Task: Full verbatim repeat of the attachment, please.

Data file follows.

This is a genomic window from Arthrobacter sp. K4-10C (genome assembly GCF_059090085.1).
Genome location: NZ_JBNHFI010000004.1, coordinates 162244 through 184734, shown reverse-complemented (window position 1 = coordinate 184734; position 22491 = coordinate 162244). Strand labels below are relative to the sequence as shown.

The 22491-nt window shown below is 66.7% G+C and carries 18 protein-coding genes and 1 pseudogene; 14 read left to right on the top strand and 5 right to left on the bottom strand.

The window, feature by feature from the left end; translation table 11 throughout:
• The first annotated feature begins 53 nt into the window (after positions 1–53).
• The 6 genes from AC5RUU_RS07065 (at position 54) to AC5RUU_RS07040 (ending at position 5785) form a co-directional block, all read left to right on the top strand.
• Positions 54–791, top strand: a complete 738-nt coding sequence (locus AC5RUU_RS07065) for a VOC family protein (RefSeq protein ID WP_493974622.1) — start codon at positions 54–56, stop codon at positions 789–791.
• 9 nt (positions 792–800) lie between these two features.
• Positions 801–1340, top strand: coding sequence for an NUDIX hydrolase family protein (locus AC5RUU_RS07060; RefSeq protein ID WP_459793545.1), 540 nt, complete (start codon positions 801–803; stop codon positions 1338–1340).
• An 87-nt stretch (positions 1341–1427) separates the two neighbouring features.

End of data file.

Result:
This is a genomic window from Arthrobacter sp. K4-10C (genome assembly GCF_059090085.1).
Genome location: NZ_JBNHFI010000004.1, coordinates 162244 through 184734, shown reverse-complemented (window position 1 = coordinate 184734; position 22491 = coordinate 162244). Strand labels below are relative to the sequence as shown.

The 22491-nt window shown below is 66.7% G+C and carries 18 protein-coding genes and 1 pseudogene; 14 read left to right on the top strand and 5 right to left on the bottom strand.

The window, feature by feature from the left end; translation table 11 throughout:
• The first annotated feature begins 53 nt into the window (after positions 1–53).
• The 6 genes from AC5RUU_RS07065 (at position 54) to AC5RUU_RS07040 (ending at position 5785) form a co-directional block, all read left to right on the top strand.
• Positions 54–791, top strand: a complete 738-nt coding sequence (locus AC5RUU_RS07065) for a VOC family protein (RefSeq protein ID WP_493974622.1) — start codon at positions 54–56, stop codon at positions 789–791.
• 9 nt (positions 792–800) lie between these two features.
• Positions 801–1340, top strand: coding sequence for an NUDIX hydrolase family protein (locus AC5RUU_RS07060; RefSeq protein ID WP_459793545.1), 540 nt, complete (start codon positions 801–803; stop codon positions 1338–1340).
• An 87-nt stretch (positions 1341–1427) separates the two neighbouring features.